Epiphone S-900 electric guitar

The Epiphone S-900 was a superstrat, like the S-600 & S-800, but the S-900 was the top of the range S-model and had a bound, neck-through body which was cambered on the top.

Source: Epiphone catalog 1986

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Peavey Reactor (1994) electric guitar

The Peavey Reactor was a poplar bodied telecaster style electric guitar, discontinued in 1999. There was also a Reactor AX model (made 1995 to 1999) with a rosewood fingerboard, humbucker at the bridge & swamp ash body.

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Myers (Chris)

Chirs Myers started building guitars in the early 1980s. He made own version of a Gibson Les Paul using a power drill and a saber saw and it turned out well enough to sell. He then moved onto making an archtop in 1983 while working with a cello maker in South Boston. Myers started the archtop in 1983 but didn't have a chance to finish it until 2001. At this stage in his life he became more serious about guitar making and developed a friendship with Mark Campellone who was a valuable source of advice, wood, tools and contacts for Myers. Myers currently build archtops in Norton, MA and offers 2 standard models: the Orpheum and the SC.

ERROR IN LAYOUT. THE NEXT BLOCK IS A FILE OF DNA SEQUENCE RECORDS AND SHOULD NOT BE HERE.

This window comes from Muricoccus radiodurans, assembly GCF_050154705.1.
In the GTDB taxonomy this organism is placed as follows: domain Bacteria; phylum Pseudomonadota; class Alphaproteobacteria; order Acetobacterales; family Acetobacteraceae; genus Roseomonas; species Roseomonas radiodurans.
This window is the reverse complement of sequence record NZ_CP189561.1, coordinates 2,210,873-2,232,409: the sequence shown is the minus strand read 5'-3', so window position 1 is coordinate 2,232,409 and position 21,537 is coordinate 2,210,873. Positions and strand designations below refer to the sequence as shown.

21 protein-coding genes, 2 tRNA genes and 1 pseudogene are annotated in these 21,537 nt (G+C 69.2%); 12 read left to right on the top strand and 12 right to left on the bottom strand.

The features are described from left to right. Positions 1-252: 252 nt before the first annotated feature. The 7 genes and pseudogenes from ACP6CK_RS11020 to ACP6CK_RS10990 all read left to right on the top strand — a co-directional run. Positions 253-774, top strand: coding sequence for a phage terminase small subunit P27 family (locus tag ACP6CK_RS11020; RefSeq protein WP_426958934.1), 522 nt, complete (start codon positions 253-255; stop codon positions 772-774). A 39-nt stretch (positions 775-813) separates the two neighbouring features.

Source: Myers guitars website (11 July 2018)


StoryWood Music designs and builds pro-quality custom electric guitars and basses using
100% reclaimed or salvaged wood that has a history - a story.

Mountain (MTN)

Mountain (MTN) amplifiers were 9V practice amps with a 6.5" speaker. MTN amps were billed as the worlds best 9V amp and were available from the 1990s until around 2008.

Source: Moutain Amps website (Archived 2007)

Source: MTN catalog 1990s


M-Tone guitars are made in Portland, Oregon by Matt Proctor who started the M-Tone brand name in 2009. Matt makes solid body electric guitars by hand - his creative use of shape, texture, finish and materials mean that each one is a unique work of art. Its no surprise that before he made guitars Matt was an artist creating abstract sculptures and he uses these skills in the designs of his guitars as well as the hand crafting of metal parts. Matt also works part time at Koll.

Source: M-Tone guitars website (5 July 2018)